The War Of Faith

Unshakable Hope

It is becoming apparent for everyone to see just how fragile the hopes of this world are. It only took a microscopic organism to expose that the hopes of this world don’t deserve our trust.

Mary and I learned this lesson twenty-three years ago when diagnosed with ALS. My health was taken from me, and I lost my career. We sold our home and the family van. Every aspect of our lives, every worldly hope we had, was shaken and crumbled because the motor neuron cells in my brain were dying off.

Hopefully, not to the same extent, but many of you are feeling what we went through so many years ago. Can you see what’s happening?

(God is removing and exposing) “…things that are shaken—that is, things that have been made—in order that the things that cannot be shaken may remain.Therefore let us be grateful for receiving a…

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Am I watching an evolution or devolution?

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I’m not going out much these days. Certainly, the pandemic is the primary thing that’s keeping me tethered to the home front; however, I’m a homebody anyway. The one time I do go out is on Fridays to Walmart to purchase groceries. That trip is presenting an interesting experience. Each week since March 20, I’ve seen changes to my weekly visit to Wally World.

March 20 was the end of the first week that things got serious. It was during this week that we saw a run on every store, from large box operations to pharmacies and small dollar-store types, for toilet tissue and paper towels. It would be nice if the demand for precious metals was to skyrocket in such a way. When I went to Walmart on March 20, the place was packed. There were just as many or more stockers replenishing inventory as customers. The shelves were bare of bread, paper products and a few other staples. I made comments to a few of the stockers, jokingly asking them if they had been able to keep up. All said they were trying. The value of these folks wasn’t loss on me.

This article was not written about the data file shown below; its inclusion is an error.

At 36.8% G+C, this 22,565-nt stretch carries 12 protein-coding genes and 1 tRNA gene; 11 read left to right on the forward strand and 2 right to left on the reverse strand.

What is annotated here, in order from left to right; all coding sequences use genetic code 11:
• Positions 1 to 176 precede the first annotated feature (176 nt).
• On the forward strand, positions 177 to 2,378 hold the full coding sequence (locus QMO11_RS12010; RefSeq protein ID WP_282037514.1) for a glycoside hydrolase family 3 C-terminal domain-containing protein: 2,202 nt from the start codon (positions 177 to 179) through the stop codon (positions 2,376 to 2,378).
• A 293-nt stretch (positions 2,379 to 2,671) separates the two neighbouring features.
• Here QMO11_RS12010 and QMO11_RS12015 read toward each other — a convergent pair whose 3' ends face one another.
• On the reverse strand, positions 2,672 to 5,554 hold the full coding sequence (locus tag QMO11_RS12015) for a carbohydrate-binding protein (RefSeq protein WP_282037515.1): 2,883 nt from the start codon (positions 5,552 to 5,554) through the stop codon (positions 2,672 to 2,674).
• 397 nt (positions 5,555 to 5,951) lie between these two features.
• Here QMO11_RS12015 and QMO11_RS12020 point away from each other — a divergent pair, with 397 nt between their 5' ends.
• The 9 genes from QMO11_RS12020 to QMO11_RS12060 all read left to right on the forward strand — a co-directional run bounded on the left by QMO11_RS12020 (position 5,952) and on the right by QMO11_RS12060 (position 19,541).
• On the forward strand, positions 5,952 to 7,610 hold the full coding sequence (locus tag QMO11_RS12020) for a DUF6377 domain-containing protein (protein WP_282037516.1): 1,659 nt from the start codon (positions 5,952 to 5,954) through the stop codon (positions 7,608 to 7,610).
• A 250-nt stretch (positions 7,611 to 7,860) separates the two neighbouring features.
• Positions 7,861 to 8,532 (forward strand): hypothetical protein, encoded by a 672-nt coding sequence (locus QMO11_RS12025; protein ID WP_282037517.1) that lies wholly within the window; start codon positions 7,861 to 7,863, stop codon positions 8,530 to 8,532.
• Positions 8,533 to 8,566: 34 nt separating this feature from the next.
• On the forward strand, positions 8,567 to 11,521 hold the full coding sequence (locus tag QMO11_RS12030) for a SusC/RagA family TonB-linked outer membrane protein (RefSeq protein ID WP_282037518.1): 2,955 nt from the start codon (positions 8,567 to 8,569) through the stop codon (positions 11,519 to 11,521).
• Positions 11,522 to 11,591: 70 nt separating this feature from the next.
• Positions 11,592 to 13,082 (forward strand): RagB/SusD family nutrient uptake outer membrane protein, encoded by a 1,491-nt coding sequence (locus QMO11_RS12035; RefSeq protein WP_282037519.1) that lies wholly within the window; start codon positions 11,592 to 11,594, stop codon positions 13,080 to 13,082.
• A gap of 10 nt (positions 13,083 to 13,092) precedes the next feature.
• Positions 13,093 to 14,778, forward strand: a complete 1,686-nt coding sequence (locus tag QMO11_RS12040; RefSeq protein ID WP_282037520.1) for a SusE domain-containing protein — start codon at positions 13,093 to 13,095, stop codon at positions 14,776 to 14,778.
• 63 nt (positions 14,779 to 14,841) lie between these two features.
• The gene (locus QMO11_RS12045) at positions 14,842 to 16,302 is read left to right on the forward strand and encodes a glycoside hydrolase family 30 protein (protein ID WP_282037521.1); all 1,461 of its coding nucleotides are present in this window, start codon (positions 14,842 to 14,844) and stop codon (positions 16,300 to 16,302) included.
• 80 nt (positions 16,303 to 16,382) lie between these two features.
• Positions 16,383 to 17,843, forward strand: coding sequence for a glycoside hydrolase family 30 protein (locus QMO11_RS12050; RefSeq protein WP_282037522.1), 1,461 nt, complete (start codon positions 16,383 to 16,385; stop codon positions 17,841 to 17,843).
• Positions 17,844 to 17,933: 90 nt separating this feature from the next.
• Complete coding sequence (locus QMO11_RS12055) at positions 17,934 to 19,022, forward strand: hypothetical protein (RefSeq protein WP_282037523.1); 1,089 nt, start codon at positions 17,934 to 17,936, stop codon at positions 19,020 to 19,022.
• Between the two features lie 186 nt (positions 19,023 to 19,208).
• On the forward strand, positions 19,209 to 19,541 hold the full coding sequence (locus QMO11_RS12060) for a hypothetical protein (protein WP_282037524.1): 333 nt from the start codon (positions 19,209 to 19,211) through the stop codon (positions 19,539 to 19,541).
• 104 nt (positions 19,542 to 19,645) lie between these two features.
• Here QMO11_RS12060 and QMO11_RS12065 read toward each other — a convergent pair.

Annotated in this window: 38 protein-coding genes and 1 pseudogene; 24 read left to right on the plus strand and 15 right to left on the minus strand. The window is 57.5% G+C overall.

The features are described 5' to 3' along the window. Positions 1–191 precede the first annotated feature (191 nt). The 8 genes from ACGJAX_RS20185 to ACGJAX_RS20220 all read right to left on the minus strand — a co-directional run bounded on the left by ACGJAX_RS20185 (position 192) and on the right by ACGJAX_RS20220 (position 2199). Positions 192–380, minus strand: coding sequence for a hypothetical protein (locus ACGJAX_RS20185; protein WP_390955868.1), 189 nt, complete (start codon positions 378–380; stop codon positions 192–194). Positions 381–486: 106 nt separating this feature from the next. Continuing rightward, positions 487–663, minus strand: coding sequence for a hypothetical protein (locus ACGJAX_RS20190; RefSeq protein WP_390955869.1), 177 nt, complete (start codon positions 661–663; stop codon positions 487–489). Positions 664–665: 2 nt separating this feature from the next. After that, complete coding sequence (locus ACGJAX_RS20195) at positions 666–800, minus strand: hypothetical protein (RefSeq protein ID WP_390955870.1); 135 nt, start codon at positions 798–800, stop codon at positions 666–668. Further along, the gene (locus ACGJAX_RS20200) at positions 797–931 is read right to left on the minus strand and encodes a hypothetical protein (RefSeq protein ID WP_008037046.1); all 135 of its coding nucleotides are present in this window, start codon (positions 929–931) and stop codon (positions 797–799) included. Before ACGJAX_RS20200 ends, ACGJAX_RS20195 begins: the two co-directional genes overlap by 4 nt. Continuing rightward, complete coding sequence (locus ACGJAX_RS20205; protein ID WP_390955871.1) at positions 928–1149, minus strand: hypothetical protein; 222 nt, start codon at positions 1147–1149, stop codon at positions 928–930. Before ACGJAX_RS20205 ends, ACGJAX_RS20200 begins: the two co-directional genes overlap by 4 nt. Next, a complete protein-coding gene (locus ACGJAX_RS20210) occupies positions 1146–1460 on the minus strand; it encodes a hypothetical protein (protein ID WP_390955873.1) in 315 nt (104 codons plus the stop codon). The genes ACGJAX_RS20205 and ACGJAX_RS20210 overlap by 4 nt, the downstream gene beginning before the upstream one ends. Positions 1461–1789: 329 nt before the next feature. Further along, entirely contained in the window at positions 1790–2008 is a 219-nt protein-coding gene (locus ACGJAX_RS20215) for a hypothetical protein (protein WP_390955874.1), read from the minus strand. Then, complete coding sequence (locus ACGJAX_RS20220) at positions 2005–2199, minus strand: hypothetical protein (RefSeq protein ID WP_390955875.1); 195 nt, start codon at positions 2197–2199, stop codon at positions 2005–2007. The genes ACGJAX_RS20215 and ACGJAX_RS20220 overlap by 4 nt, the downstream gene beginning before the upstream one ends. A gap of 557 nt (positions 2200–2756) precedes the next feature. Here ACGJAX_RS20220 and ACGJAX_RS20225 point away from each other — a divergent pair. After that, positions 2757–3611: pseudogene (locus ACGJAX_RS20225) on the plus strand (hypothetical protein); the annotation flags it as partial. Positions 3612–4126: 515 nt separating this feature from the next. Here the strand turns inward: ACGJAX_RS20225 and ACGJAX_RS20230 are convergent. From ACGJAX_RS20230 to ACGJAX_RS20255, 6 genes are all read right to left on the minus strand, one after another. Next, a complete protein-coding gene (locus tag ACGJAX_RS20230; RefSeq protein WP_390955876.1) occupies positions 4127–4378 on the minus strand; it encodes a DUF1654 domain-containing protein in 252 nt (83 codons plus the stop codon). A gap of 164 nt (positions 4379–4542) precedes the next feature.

I live equidistant from three Walmart stores.  Since living where we are, I have generally never gone to the same one each week. This variance depends of whether I have other errands to run, taking me closer to one rather than the other, or I might just feel like experiencing a variety in location. I certainly can’t experience a variety in what’s being sold, since they all have the same thing to offer. On March 27, I went to the same location as the week before. The inventory of merchandise, dry goods and food stuffs was more in supply than the week before, including toilet paper and paper towels. The brand of paper products I normally purchase weren’t on the shelves, off brand had to do. These wouldn’t allow me to do the wet-paper-towel test seen on TV. I really can’t think of any reason I need to balance a cup of coffee on a sheet of paper towels held between my hands. Oh, I should mention the employees were as friendly and helpful as usual, despite the pandemic.

I just got back from the same Walmart today, April 3, that I’ve gone to the two weeks before. I left home early this morning, hoping to beat any crowds that might show up later in the day. I drove up to what I would consider the main entrance, got out of the car and proceeded towards the door. Low and behold, the door was closed. Walmart was herding all customers into one entrance. The store had formed a cattle chute, of sorts, out of grocery carts, allowing customers to orderly enter the store through one line. They had also marked, with tape, places on the floor for customers to stand, several feet apart. That social distancing is being practiced all over the place. It doesn’t work though. I had a good conversation with the fellow six feet behind me. Someone told me that Walmart wasn’t allowing groups of people to enter, single individuals and couples only.

Out of all I experienced at Walmart today, of one thing I’m certain: Their associates need a big raise. I can honestly say they’re coping well in providing good customer service, whether things are evolving or devolving.

I’m old and blessed…hope you will be too.